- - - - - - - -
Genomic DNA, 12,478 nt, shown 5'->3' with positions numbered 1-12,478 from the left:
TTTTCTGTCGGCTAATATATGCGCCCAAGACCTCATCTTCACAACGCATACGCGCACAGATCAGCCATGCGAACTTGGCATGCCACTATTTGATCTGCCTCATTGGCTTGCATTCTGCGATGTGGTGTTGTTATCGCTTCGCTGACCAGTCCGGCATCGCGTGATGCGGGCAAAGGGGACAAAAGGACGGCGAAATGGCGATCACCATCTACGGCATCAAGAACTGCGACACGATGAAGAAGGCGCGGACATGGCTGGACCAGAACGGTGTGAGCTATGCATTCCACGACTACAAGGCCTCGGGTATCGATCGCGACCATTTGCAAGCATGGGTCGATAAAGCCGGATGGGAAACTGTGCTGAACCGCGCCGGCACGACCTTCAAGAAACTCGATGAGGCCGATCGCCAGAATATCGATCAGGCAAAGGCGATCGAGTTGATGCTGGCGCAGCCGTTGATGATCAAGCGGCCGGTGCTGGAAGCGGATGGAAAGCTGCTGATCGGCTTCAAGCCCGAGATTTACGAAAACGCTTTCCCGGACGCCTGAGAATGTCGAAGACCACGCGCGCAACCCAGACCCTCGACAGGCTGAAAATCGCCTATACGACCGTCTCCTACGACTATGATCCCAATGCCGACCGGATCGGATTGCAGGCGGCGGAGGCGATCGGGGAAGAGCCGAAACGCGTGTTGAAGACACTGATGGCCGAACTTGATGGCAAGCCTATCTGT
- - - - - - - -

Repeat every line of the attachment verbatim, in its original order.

Genomic DNA, 12,478 nt, shown 5'->3' with positions numbered 1-12,478 from the left:
TTTTCTGTCGGCTAATATATGCGCCCAAGACCTCATCTTCACAACGCATACGCGCACAGATCAGCCATGCGAACTTGGCATGCCACTATTTGATCTGCCTCATTGGCTTGCATTCTGCGATGTGGTGTTGTTATCGCTTCGCTGACCAGTCCGGCATCGCGTGATGCGGGCAAAGGGGACAAAAGGACGGCGAAATGGCGATCACCATCTACGGCATCAAGAACTGCGACACGATGAAGAAGGCGCGGACATGGCTGGACCAGAACGGTGTGAGCTATGCATTCCACGACTACAAGGCCTCGGGTATCGATCGCGACCATTTGCAAGCATGGGTCGATAAAGCCGGATGGGAAACTGTGCTGAACCGCGCCGGCACGACCTTCAAGAAACTCGATGAGGCCGATCGCCAGAATATCGATCAGGCAAAGGCGATCGAGTTGATGCTGGCGCAGCCGTTGATGATCAAGCGGCCGGTGCTGGAAGCGGATGGAAAGCTGCTGATCGGCTTCAAGCCCGAGATTTACGAAAACGCTTTCCCGGACGCCTGAGAATGTCGAAGACCACGCGCGCAACCCAGACCCTCGACAGGCTGAAAATCGCCTATACGACCGTCTCCTACGACTATGATCCCAATGCCGACCGGATCGGATTGCAGGCGGCGGAGGCGATCGGGGAAGAGCCGAAACGCGTGTTGAAGACACTGATGGCCGAACTTGATGGCAAGCCTATCTGT